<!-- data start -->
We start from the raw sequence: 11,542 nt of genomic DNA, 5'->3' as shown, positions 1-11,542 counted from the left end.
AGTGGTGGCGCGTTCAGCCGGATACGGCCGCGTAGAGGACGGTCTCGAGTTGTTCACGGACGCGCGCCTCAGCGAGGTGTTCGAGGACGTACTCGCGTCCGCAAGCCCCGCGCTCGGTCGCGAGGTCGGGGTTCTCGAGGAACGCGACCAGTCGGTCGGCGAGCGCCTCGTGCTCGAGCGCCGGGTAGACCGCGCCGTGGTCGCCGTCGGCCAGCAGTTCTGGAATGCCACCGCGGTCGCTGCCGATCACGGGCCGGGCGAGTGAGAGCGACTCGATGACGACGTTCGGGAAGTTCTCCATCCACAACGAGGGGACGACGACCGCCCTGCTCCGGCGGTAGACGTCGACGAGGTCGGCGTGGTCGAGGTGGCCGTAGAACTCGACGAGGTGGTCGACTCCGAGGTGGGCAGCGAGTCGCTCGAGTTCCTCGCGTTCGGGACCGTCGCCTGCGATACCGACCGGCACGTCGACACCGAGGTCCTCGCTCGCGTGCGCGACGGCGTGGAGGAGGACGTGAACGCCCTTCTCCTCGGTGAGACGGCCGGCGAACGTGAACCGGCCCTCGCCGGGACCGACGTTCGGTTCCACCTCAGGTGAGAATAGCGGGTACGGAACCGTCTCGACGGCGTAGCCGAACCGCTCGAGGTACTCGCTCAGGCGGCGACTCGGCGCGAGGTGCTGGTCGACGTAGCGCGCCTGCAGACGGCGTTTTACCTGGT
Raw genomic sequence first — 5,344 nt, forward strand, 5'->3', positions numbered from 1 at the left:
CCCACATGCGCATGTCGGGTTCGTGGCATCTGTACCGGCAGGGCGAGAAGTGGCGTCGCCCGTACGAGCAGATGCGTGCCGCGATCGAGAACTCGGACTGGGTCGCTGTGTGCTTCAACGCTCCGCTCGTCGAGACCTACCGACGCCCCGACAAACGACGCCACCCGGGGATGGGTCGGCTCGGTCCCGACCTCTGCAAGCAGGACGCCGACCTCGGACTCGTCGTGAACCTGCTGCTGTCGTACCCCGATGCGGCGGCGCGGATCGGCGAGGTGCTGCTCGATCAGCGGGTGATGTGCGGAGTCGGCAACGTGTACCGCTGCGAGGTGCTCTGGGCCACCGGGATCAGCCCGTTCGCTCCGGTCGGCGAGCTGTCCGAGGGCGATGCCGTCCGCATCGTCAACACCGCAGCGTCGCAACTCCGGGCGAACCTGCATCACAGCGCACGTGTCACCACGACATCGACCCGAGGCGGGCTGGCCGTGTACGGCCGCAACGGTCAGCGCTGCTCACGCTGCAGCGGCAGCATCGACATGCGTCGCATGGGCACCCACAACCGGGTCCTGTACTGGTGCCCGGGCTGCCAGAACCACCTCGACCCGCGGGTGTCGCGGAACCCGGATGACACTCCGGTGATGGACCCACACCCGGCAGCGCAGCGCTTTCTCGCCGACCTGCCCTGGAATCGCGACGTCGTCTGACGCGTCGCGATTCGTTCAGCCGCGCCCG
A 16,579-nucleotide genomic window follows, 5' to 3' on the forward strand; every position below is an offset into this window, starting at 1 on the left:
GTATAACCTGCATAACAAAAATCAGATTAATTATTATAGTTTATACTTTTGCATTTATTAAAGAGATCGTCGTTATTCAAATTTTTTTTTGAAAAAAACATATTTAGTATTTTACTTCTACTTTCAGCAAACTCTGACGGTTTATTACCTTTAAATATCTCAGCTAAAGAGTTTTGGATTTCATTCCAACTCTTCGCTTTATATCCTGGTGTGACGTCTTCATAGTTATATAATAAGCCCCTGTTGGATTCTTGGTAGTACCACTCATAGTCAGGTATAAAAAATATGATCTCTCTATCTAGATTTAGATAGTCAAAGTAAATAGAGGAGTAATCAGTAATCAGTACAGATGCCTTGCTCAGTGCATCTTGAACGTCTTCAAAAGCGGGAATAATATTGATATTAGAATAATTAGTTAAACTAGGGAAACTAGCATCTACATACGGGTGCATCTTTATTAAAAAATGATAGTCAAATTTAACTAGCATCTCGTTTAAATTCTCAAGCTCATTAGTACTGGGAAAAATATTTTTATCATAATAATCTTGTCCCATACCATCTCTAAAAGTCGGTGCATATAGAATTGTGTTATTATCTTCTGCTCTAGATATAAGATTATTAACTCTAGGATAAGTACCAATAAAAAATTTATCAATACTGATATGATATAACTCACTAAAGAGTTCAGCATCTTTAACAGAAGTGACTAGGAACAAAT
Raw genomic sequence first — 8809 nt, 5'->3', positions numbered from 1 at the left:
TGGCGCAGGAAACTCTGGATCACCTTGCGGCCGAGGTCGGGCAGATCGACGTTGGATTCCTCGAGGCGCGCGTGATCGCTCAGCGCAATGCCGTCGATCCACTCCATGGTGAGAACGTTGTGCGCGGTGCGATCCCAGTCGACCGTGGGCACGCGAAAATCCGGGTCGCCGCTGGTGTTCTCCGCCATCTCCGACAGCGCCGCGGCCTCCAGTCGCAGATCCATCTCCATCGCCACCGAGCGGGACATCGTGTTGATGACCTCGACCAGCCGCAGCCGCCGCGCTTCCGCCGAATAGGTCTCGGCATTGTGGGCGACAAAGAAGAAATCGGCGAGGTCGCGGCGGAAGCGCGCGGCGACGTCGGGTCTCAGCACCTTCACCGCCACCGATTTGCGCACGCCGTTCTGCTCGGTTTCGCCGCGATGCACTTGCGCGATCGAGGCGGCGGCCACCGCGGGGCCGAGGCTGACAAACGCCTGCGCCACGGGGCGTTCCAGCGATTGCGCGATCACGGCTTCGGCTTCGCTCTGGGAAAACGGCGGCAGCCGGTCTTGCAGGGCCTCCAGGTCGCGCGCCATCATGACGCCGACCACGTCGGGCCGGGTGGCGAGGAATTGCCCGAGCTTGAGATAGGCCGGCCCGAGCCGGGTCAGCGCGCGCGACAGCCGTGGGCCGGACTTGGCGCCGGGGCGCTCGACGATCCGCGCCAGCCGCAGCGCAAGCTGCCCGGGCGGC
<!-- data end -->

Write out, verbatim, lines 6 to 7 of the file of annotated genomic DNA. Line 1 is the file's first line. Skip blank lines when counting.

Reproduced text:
GTATAACCTGCATAACAAAAATCAGATTAATTATTATAGTTTATACTTTTGCATTTATTAAAGAGATCGTCGTTATTCAAATTTTTTTTTGAAAAAAACATATTTAGTATTTTACTTCTACTTTCAGCAAACTCTGACGGTTTATTACCTTTAAATATCTCAGCTAAAGAGTTTTGGATTTCATTCCAACTCTTCGCTTTATATCCTGGTGTGACGTCTTCATAGTTATATAATAAGCCCCTGTTGGATTCTTGGTAGTACCACTCATAGTCAGGTATAAAAAATATGATCTCTCTATCTAGATTTAGATAGTCAAAGTAAATAGAGGAGTAATCAGTAATCAGTACAGATGCCTTGCTCAGTGCATCTTGAACGTCTTCAAAAGCGGGAATAATATTGATATTAGAATAATTAGTTAAACTAGGGAAACTAGCATCTACATACGGGTGCATCTTTATTAAAAAATGATAGTCAAATTTAACTAGCATCTCGTTTAAATTCTCAAGCTCATTAGTACTGGGAAAAATATTTTTATCATAATAATCTTGTCCCATACCATCTCTAAAAGTCGGTGCATATAGAATTGTGTTATTATCTTCTGCTCTAGATATAAGATTATTAACTCTAGGATAAGTACCAATAAAAAATTTATCAATACTGATATGATATAACTCACTAAAGAGTTCAGCATCTTTAACAGAAGTGACTAGGAACAAAT
Raw genomic sequence first — 8809 nt, 5'->3', positions numbered from 1 at the left: